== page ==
]. The sensor in their study was found to experience deleterious effects of motion artifacts, but we believe this is related to the design on the sensor, not the location.
In order to further optimize PPG measurements at this location behind the ear, we developed an earcup-mounted device with a reflectance PPG sensor embedded within the ear-seal shown in Figure 1
b,c, called SPYDR®
(Standalone Performance Yielding Deliberate Risk). SPYDR employs an independently manufactured medical grade FDA-approved reflectance PPG sensor (OEMIII with 8000R reflectance sensor, NONIN®
, Plymouth, MN, USA) that is multi-wavelength (660 nm and 980 nm as pre-calibrated by the manufacturer) within the ear-seal of ear-muff type hearing protection devices like those found in aviation headsets and helmets (Figure 1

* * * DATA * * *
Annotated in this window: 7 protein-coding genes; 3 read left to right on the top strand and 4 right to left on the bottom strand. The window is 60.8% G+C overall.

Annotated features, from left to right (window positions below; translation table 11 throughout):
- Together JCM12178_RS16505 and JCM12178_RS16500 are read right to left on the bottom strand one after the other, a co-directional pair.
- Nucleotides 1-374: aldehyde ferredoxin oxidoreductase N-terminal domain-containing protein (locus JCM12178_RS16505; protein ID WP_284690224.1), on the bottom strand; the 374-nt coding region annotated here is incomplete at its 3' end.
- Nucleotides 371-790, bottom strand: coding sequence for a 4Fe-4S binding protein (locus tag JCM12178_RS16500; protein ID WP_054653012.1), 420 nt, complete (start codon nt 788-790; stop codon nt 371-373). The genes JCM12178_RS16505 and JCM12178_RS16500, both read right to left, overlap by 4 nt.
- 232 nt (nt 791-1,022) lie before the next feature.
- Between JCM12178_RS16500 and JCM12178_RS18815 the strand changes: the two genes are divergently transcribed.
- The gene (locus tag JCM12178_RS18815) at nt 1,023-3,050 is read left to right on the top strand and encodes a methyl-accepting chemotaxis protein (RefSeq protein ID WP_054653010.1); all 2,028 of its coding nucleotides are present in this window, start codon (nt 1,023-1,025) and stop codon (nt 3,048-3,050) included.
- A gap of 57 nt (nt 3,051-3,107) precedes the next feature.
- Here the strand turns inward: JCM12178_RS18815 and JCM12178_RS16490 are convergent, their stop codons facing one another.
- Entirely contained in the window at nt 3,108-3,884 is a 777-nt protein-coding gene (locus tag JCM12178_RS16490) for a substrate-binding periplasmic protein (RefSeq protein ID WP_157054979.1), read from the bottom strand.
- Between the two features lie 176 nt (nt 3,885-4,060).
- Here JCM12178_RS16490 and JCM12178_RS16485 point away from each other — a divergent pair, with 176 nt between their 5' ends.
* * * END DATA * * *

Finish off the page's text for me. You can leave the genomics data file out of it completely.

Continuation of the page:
c). While embedded in the ear-seal, the sensor is up against the skin, with nothing else between the sensor and the skin. Soft black padding surrounds the sensor to prevent light leakage and maintain comfort of wearer as the sensor is held against the skin. This form factor alleviates issues with sensor application and contact with the skin. We custom fabricated the ear-seals to comfortably house the sensor such that it is held firmly against the wearer’s head behind the ear, in the specific location described above, in a self-contained unit housing the PPG sensor, battery, signal processing unit, and solid-state data storage. The SPYDR device in this study was installed within a military flyer’s helmet, such that it aligns with the helmet’s primary rotational axis and cranial support points, further reducing motion artifacts, but the sensor suite has potential for other applications as well.